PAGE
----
Matthew Hassan Kukah, the Catholic Bishop of Sokoto Diocese who turns 70 tomorrow, August 31, deserves celebration for his service to the church, community, nation, and humanity; and for his achievements as a true citizen who has used his priestly circumstances, boundless energy and prodigious intellect to promote the causes of justice and the common good. He stands shoulders above many of his contemporaries in his many engagements in the last four decades. He has been a priest for close to 50 years, but his range of influence goes beyond the pulpit to include scholarship, public intellectualism, civil society advocacy and the courage to provide leadership, even in the most difficult situations. He is easily one of the best-known faces of the Catholic faith and priesthood in Nigeria. He remains an admirable advertisement of the virtues of Catholicism and the Church.
I am not a Catholic but I admire the Catholic Church, owing largely to my interaction over the years with Catholic priests like Bishop Kukah. I like the fact that the Catholic Church in Nigeria invests heavily in the training and education of its priests. It is mostly in the Catholic Church that you would find such exemplary priests who are usually educated to the highest levels possible. Many Catholic priests parade Ph.Ds as if it is a minimum qualification, and in most cases Catholic priests display other skills, with language, research, public engagements, and an unusual hunger for knowledge. Over time, the Anglican Church has also shown a similar commitment to the education of its priests, but the Catholic Church remains far ahead. In a country where many pastors and priests are at best spellbinders, hypnotists and clownish motivational speakers, and petty merchants with very little knowledge of the Holy Book, it is ever so refreshing to attend a Church or listen to a priest who speaks from an abundance of insight and talent. Bishop Matthew Hassan Kukah belongs in this category. In the late 1980s, the ’90s and till date, he has been a shining star of the Catholic Church of Nigeria, who through his example inspires the younger generation, within the priesthood and the general Nigerian community.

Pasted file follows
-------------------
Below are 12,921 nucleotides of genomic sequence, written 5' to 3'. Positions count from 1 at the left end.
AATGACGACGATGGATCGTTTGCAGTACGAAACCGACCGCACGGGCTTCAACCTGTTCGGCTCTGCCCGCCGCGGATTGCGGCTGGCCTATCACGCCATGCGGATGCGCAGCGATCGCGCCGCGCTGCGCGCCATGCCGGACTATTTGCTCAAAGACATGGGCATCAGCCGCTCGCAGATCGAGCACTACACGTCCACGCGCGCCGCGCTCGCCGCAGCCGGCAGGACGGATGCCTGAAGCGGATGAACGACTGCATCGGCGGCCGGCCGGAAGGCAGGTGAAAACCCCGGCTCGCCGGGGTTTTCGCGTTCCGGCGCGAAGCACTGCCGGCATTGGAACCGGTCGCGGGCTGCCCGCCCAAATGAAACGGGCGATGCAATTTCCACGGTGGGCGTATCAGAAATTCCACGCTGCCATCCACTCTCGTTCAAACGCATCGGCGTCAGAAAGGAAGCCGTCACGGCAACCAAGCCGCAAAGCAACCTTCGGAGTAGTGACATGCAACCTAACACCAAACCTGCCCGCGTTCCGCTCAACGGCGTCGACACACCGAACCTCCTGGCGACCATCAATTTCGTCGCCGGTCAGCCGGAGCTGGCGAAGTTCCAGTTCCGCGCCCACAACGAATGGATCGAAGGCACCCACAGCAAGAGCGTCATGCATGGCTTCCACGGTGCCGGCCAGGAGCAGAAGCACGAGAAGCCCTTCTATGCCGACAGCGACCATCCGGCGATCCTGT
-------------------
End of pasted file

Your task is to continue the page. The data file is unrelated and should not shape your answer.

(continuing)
I first met him on the pages of newspapers through his writings. In those days, the opinion pages of newspapers were dominated by persons of high intellect, most of whom dissected issues of the day, in beautiful prose, and with great erudition. Fr. Matthew Kukah, as he then was, was one of the most prolific, churning out essays, week after week. Those were the days of intimidating columnists sand contributors on the op-ed pages: to have your essay published on the same page with a Matthew Kukah, Pat Utomi, Herbert Ekwe-Ekwe, Chinweizu, Sonala Olumhense, Odia Ofeimun, Olatunji Dare, Edwin Madunagu, Biodun Jeyifo, Wole Soyinka, Femi Osofisan, Pini Jason, Andy Akporugo, Stanley Macebuh, Fred Onyeoziri, Emevwo Biakolo, Amma Ogan, Sully Abu, Effiong Essien, Ashikiwe Adione-Egom…was like winning a jackpot. Many of us framed the pages, and looked up to the big names. The times are different today. Our newspapers have stopped serving culture and society and the reader as spaces for great intellection, the tradition of old has been replaced by “opinionitis”, a very dangerous disease which pushes just about anyone to think they can inflict bad prose and thoughts on a vanishing breed of readers anyway. Matthew Kukah’s contributions to public discourse was frequent, and often well-received. He was not afraid of debates or intellectual pugilism. In those days, one subject on the pages of a newspaper could result in months of rigorous debate, from a multi-disciplinary perspective, by persons who respected each other’s intellect but nevertheless had the capacity to weave words into prose and good sense. This was the tradition that we grew into, from university to the field. Kukah was a major source of inspiration and a good sport. Many of his opinion pieces and extended essays remain timeless.